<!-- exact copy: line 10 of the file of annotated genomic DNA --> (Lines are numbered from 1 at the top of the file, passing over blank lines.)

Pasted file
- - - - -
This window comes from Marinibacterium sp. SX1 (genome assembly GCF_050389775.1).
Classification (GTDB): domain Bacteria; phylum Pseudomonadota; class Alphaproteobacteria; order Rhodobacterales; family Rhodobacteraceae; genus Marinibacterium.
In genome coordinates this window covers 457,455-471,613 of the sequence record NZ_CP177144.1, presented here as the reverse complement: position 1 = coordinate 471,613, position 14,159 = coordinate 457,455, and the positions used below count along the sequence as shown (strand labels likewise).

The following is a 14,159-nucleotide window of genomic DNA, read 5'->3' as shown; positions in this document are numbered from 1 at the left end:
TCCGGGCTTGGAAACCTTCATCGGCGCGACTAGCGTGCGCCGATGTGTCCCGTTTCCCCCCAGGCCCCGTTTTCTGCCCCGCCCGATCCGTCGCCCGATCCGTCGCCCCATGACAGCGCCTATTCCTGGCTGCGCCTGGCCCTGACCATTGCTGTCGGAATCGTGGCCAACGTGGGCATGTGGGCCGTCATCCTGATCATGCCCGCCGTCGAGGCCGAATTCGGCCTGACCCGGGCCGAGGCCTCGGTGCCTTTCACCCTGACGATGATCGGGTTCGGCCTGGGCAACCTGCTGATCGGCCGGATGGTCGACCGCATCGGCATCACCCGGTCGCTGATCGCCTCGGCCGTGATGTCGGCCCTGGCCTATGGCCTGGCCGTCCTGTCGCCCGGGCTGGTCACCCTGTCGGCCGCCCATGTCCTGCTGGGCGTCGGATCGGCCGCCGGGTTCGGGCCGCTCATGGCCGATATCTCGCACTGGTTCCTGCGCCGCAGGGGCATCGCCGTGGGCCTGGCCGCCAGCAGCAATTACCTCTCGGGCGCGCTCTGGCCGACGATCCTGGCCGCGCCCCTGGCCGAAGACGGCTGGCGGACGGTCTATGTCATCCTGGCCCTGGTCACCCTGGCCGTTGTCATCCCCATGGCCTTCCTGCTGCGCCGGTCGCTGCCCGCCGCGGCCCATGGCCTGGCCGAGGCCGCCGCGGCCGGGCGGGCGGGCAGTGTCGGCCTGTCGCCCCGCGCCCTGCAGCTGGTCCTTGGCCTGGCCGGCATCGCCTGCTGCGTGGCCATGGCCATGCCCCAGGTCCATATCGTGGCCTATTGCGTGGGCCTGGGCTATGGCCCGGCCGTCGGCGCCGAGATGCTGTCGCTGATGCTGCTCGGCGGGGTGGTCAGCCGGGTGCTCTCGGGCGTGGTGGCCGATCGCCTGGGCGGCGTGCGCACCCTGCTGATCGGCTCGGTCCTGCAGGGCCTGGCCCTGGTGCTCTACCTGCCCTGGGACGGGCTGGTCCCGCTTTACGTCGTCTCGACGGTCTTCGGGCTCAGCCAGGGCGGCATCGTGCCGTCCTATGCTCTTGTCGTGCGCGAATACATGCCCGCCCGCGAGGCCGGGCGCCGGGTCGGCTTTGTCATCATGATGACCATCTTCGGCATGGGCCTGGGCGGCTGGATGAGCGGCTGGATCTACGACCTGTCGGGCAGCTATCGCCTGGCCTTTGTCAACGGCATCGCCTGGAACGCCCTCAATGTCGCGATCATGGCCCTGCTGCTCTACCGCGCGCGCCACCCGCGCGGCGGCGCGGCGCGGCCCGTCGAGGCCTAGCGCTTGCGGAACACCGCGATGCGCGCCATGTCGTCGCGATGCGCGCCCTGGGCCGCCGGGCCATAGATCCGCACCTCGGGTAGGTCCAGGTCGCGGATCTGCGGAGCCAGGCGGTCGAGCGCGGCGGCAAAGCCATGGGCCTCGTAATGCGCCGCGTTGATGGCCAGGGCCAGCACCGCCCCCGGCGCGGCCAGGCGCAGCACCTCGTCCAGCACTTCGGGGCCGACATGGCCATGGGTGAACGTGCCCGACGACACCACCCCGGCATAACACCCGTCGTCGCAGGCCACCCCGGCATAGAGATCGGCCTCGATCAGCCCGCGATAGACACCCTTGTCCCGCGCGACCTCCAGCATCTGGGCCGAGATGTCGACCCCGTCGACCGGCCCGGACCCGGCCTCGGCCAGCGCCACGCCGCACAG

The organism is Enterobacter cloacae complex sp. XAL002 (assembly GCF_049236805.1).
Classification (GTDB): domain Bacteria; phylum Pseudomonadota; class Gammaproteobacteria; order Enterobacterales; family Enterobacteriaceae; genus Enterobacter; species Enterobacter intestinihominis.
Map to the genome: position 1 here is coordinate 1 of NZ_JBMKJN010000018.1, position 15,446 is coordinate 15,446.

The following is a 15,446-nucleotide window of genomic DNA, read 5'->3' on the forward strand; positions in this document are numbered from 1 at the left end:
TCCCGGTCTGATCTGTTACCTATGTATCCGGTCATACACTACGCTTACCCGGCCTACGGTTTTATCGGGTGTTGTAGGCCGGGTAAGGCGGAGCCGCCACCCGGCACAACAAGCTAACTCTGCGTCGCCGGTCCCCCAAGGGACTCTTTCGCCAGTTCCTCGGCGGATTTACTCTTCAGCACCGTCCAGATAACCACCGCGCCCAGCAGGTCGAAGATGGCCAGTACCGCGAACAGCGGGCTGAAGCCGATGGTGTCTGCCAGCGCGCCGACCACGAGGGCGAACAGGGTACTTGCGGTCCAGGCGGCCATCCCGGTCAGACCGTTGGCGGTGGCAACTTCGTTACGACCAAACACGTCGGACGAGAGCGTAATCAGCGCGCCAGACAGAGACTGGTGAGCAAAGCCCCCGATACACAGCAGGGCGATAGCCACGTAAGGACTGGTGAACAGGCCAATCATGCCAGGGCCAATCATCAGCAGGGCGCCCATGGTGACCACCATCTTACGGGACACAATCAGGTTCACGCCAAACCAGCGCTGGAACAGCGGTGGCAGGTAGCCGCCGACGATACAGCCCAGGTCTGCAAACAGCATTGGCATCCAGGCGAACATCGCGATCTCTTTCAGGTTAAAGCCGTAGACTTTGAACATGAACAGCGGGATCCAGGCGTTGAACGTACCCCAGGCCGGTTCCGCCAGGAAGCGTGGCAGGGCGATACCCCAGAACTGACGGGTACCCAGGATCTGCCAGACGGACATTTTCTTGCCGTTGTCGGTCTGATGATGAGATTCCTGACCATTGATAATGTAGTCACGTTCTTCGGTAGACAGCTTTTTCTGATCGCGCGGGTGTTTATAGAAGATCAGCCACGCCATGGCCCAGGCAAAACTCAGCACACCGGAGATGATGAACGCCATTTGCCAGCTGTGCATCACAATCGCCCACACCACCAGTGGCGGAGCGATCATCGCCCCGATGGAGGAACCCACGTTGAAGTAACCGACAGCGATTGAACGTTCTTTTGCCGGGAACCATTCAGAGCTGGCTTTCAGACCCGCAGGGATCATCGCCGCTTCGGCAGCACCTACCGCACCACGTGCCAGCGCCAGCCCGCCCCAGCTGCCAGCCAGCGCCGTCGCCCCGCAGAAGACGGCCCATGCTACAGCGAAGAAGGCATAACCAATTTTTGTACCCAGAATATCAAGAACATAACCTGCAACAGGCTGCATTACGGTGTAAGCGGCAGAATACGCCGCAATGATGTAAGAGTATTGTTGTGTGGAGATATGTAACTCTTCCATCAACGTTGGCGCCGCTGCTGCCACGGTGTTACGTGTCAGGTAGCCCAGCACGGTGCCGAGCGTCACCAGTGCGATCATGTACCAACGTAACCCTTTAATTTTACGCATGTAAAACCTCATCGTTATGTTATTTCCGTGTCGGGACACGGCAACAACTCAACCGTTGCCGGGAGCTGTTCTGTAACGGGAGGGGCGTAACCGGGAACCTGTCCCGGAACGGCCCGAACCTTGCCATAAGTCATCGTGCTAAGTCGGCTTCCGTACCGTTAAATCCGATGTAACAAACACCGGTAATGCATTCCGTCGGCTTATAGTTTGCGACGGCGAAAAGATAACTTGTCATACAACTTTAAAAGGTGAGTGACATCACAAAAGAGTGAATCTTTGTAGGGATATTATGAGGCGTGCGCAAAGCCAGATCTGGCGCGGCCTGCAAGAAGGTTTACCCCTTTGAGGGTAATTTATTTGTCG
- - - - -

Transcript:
TCCCGGTCTGATCTGTTACCTATGTATCCGGTCATACACTACGCTTACCCGGCCTACGGTTTTATCGGGTGTTGTAGGCCGGGTAAGGCGGAGCCGCCACCCGGCACAACAAGCTAACTCTGCGTCGCCGGTCCCCCAAGGGACTCTTTCGCCAGTTCCTCGGCGGATTTACTCTTCAGCACCGTCCAGATAACCACCGCGCCCAGCAGGTCGAAGATGGCCAGTACCGCGAACAGCGGGCTGAAGCCGATGGTGTCTGCCAGCGCGCCGACCACGAGGGCGAACAGGGTACTTGCGGTCCAGGCGGCCATCCCGGTCAGACCGTTGGCGGTGGCAACTTCGTTACGACCAAACACGTCGGACGAGAGCGTAATCAGCGCGCCAGACAGAGACTGGTGAGCAAAGCCCCCGATACACAGCAGGGCGATAGCCACGTAAGGACTGGTGAACAGGCCAATCATGCCAGGGCCAATCATCAGCAGGGCGCCCATGGTGACCACCATCTTACGGGACACAATCAGGTTCACGCCAAACCAGCGCTGGAACAGCGGTGGCAGGTAGCCGCCGACGATACAGCCCAGGTCTGCAAACAGCATTGGCATCCAGGCGAACATCGCGATCTCTTTCAGGTTAAAGCCGTAGACTTTGAACATGAACAGCGGGATCCAGGCGTTGAACGTACCCCAGGCCGGTTCCGCCAGGAAGCGTGGCAGGGCGATACCCCAGAACTGACGGGTACCCAGGATCTGCCAGACGGACATTTTCTTGCCGTTGTCGGTCTGATGATGAGATTCCTGACCATTGATAATGTAGTCACGTTCTTCGGTAGACAGCTTTTTCTGATCGCGCGGGTGTTTATAGAAGATCAGCCACGCCATGGCCCAGGCAAAACTCAGCACACCGGAGATGATGAACGCCATTTGCCAGCTGTGCATCACAATCGCCCACACCACCAGTGGCGGAGCGATCATCGCCCCGATGGAGGAACCCACGTTGAAGTAACCGACAGCGATTGAACGTTCTTTTGCCGGGAACCATTCAGAGCTGGCTTTCAGACCCGCAGGGATCATCGCCGCTTCGGCAGCACCTACCGCACCACGTGCCAGCGCCAGCCCGCCCCAGCTGCCAGCCAGCGCCGTCGCCCCGCAGAAGACGGCCCATGCTACAGCGAAGAAGGCATAACCAATTTTTGTACCCAGAATATCAAGAACATAACCTGCAACAGGCTGCATTACGGTGTAAGCGGCAGAATACGCCGCAATGATGTAAGAGTATTGTTGTGTGGAGATATGTAACTCTTCCATCAACGTTGGCGCCGCTGCTGCCACGGTGTTACGTGTCAGGTAGCCCAGCACGGTGCCGAGCGTCACCAGTGCGATCATGTACCAACGTAACCCTTTAATTTTACGCATGTAAAACCTCATCGTTATGTTATTTCCGTGTCGGGACACGGCAACAACTCAACCGTTGCCGGGAGCTGTTCTGTAACGGGAGGGGCGTAACCGGGAACCTGTCCCGGAACGGCCCGAACCTTGCCATAAGTCATCGTGCTAAGTCGGCTTCCGTACCGTTAAATCCGATGTAACAAACACCGGTAATGCATTCCGTCGGCTTATAGTTTGCGACGGCGAAAAGATAACTTGTCATACAACTTTAAAAGGTGAGTGACATCACAAAAGAGTGAATCTTTGTAGGGATATTATGAGGCGTGCGCAAAGCCAGATCTGGCGCGGCCTGCAAGAAGGTTTACCCCTTTGAGGGTAATTTATTTGTCG